Think about it… if the evidence is being tracked and is visible to evidence custodians, officers, investigators, crime labs and lab technicians, prosecuting and defense attorneys, it’s not going to end up in someone’s garage. A digital tracking system ensures that the chain of custody comes transparent; holding all stakeholders accountable for their involvement.

You may find yourself saying, that type of misconduct would never happen in our department. You’re probably right, that’s why the story made the news. That type of thing rarely happens. But, do you know what does happen on a regular basis? Evidence is lost. Yes, it’s probably still in the storage facility… somewhere. Nearly every day, we hear stories about original evidence that’s suddenly gone missing. 


In short, you can protect the integrity of your chain of custody by implementing evidence management software. Digital records of evidence allow you to quickly search and find what you need, but it’s much more than just barcodes and inventory control. Tracker Products’ evidence tracking software, called SAFE, is end-to-end chain of custody software for physical and electronic evidence, resolving each of the critical issues facing evidence management. 

Do you need a better tracking system for managing evidence, collections, assets, legal records, or other sensitive information? We can help you get back on track. To learn more about Tracker Products, Contact Us Here! 

Or, if you’re interested in Evidence Management Training Classes, Discover EMI Here!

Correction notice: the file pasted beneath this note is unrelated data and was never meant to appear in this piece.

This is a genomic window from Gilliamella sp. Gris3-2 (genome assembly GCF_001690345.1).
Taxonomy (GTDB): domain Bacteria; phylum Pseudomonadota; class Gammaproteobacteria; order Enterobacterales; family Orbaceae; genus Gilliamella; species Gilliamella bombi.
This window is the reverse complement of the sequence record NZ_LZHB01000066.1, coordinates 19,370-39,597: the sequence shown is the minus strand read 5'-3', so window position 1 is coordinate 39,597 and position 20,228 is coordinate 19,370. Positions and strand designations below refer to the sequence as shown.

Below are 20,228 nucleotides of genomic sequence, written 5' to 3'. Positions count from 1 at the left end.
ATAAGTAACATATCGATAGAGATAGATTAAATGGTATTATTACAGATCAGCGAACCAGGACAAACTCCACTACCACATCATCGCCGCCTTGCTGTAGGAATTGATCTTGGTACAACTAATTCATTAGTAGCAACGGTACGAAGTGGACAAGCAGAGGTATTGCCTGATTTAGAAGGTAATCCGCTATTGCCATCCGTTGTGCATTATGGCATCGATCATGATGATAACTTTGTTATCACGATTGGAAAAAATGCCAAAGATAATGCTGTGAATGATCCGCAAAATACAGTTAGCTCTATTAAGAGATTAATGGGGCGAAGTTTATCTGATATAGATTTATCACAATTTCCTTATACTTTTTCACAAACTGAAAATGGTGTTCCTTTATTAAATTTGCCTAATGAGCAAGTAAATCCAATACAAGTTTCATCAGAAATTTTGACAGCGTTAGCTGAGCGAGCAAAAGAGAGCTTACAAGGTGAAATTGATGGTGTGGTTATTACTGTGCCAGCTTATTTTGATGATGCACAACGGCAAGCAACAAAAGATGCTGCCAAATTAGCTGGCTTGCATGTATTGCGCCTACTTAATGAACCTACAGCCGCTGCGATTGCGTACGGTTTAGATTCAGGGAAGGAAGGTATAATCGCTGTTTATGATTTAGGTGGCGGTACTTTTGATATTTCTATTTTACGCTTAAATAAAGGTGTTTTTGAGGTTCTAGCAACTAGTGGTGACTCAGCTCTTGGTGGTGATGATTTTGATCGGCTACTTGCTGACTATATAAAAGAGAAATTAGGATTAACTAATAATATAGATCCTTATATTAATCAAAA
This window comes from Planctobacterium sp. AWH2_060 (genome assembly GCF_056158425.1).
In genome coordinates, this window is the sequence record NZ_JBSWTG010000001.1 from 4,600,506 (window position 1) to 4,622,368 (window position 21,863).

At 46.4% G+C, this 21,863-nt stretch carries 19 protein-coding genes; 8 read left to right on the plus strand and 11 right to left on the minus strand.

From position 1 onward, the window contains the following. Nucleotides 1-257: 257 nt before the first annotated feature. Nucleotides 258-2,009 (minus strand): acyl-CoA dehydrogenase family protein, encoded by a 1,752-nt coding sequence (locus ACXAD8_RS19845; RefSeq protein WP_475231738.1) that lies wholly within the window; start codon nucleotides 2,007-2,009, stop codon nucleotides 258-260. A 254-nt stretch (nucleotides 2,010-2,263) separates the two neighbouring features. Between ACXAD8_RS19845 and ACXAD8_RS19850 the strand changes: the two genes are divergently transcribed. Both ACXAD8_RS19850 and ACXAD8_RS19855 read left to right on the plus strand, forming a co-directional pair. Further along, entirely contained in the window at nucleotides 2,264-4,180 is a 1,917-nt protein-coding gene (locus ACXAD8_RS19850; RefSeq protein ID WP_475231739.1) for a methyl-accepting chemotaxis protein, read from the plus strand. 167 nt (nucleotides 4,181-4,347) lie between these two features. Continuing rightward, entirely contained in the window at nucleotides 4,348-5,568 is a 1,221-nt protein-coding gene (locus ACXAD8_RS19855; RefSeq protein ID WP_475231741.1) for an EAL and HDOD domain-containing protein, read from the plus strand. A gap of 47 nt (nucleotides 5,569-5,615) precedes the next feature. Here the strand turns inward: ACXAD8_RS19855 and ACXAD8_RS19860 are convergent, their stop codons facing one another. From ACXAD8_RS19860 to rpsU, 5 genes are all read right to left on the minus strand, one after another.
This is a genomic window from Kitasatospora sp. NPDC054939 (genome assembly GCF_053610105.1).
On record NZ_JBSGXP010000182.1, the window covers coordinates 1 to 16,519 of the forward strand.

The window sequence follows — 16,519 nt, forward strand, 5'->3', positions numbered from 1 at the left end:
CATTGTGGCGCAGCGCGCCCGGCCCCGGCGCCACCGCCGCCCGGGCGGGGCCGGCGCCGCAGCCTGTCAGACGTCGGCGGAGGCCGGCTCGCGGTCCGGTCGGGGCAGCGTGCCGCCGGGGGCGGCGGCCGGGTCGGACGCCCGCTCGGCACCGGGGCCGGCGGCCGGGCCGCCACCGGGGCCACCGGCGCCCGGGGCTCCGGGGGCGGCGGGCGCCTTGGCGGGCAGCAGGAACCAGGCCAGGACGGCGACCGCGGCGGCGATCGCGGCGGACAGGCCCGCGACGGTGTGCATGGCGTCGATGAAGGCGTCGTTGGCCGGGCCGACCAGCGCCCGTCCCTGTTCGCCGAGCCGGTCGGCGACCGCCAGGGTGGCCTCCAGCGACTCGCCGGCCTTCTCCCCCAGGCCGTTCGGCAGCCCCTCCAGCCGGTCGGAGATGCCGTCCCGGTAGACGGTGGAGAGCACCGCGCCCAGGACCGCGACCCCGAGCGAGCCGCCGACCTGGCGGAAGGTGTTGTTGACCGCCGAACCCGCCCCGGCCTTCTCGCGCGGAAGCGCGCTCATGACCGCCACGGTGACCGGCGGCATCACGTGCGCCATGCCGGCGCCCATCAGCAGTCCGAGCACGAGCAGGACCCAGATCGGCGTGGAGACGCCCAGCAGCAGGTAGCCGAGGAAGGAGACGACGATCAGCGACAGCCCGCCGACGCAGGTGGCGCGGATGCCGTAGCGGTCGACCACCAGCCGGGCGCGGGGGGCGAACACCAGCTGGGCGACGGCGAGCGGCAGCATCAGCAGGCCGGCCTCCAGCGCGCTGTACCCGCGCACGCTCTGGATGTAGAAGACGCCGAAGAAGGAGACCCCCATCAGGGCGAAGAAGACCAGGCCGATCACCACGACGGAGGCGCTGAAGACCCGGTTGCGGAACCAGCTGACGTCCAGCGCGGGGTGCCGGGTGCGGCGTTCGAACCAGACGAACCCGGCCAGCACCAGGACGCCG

Frequently Asked Questions


Chain of custody information should include the date and time of transfer of evidence, the name of the person transferring the evidence, a description of the evidence, and any special instructions for handling or storing the evidence. It should also include information about who received the evidence and their contact information.


A forensics technician (also known as a forensic analyst or forensic expert) is responsible for collecting, preserving, and analyzing evidence from crime scenes. They are trained to identify and collect physical evidence such as fingerprints, blood samples, and other trace materials. They collect digital evidence as well by documenting the scene and taking photographs of the evidence. The technician then prepares a report with an analysis of samples that are later used in court proceedings.


The best way to track evidence is to use an evidence management software system. This type of system allows you to easily track and manage all of your evidence, from collection to disposition. With digital records of your physical and digital evidence, you’ll be able to quickly find what you need, and as well as generate reports for court proceedings.


The importance of an effective chain of custody can’t be overstated. It is essential for maintaining the integrity of a piece of evidence and ensuring that it is not tampered with or contaminated. An adequate chain of custody must help to ensure all evidence is properly documented and tracked from the time it is collected until it is presented in court. Besides that, having a chain of custody helps to protect against any legal challenges that may arise during court proceedings.


The legal basis for DNA samples is the Fourth Amendment of the United States Constitution, which protects citizens from unreasonable searches and seizures. In order to obtain a DNA sample, law enforcement must have probable cause or a warrant. Additionally, the sample must be collected in a manner that ensures its integrity and accuracy.